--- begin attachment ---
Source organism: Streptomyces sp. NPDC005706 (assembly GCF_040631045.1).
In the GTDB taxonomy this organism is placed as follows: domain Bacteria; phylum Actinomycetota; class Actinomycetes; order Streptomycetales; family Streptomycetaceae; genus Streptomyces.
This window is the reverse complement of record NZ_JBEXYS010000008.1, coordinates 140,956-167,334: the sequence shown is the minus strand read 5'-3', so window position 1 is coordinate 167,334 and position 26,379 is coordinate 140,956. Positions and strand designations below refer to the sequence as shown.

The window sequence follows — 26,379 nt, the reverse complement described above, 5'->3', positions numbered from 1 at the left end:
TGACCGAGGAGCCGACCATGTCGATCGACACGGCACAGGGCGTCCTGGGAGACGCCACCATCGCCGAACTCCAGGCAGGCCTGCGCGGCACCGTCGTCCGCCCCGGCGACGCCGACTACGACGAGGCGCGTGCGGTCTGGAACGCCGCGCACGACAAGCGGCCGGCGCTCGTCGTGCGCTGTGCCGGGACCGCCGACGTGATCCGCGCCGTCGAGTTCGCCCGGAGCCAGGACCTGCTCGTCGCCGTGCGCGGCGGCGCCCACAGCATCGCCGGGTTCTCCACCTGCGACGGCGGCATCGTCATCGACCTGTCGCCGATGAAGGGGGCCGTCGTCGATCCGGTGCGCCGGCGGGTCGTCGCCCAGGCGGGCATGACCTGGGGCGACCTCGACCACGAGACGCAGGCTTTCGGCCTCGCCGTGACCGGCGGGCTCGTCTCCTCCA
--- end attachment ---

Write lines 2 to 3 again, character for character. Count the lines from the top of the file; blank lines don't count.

In the GTDB taxonomy this organism is placed as follows: domain Bacteria; phylum Actinomycetota; class Actinomycetes; order Streptomycetales; family Streptomycetaceae; genus Streptomyces.
This window is the reverse complement of record NZ_JBEXYS010000008.1, coordinates 140,956-167,334: the sequence shown is the minus strand read 5'-3', so window position 1 is coordinate 167,334 and position 26,379 is coordinate 140,956. Positions and strand designations below refer to the sequence as shown.